Gabe’s experience with the sudden pressure and responsibility, is this something you’ve personally experienced in your life as an adolescent?
Very much so. I think adolescence is a time in everyone’s life where we’re faced for the very first time with real-world pressures and responsibilities, which is why it’s such a valuable time to reflect on. For me, the connection to Gabe’s life is even closer because my own grandfather was also diagnosed with a form of Alzheimer’s when I was a teen. Unlike Gabe, I was lucky enough to have two heroic parents that were able to become his caregivers during his seven-year battle with the disease, but I had the unfortunate opportunity to witness all of the sacrifices they had to make in order to give my grandfather the gift of living out his life in dignity, surrounded by people he loved. When I began to develop Gabe’s character, I drew on my own experiences and tried to imagine what my life would have been like if the responsibility of being a caregiver had fallen to me. Spoiler alert: it wouldn’t have been pretty.
There’s a heavy pattern of music, baseball and poetry in Gabe’s story, were they your own way of coping during the time your Grandfather battled with Alzheimer’s?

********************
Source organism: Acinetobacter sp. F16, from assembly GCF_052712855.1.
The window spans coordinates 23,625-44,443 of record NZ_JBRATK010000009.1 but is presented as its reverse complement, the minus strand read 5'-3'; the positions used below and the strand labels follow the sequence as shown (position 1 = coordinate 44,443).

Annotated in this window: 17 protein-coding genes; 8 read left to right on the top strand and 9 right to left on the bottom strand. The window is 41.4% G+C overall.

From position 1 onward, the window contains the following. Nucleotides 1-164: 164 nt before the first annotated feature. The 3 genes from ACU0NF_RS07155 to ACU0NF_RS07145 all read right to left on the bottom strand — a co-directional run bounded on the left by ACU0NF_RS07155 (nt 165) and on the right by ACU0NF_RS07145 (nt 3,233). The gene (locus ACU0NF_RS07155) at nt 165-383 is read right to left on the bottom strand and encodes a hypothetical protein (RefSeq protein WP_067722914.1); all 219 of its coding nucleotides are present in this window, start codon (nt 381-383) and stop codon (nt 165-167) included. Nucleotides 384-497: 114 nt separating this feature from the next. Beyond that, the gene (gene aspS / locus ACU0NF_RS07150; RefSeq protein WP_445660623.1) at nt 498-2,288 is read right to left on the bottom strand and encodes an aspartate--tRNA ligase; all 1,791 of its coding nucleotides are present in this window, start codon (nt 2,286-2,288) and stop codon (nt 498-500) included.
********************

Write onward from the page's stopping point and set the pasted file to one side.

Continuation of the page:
Not only were music, baseball, and poetry my coping mechanisms during the time my Grandfather battled Alzheimer’s, but they’ve been my go-to stress relievers for as long as I can remember. Baseball is probably at the top of the list. In fact, any athletic venture can really do the trick for me. I love writing and thinking and disappearing into my mind for long periods of time. But I also require time where I can disconnect from playing the game of mental chess against myself and exist solely in the realm of reaction. That’s what sports are for me—an outlet where I can perpetually be the kid version of myself. It’s a form of therapy, I guess, while music and poetry give me a chance to reflect on and makes sense of my problems and realize I’m not alone. I’m just part of this human experience like everyone else.
What would you say was the most difficult part in writing No Sad Songs?
The hardest thing for me was reliving the experiences I had with my grandfather as I watched him drift off into nothingness. He was the kind of person who sent your birthday card a week early, and showed up to little league games even when you didn’t tell him about them, and was the first person to arrive at every family gathering. Then he suddenly wasn’t any of these things and it made me feel completely helpless. Like I couldn’t do a thing to stop him from turning into a man I barely knew anymore. At the same time, it was the exact reason I decided to write the book. I needed to explore that time in my life one more time with the benefit of hindsight and figure out how I was going to pour all of the resulting realizations into a character with even more responsibilities than I had at that age.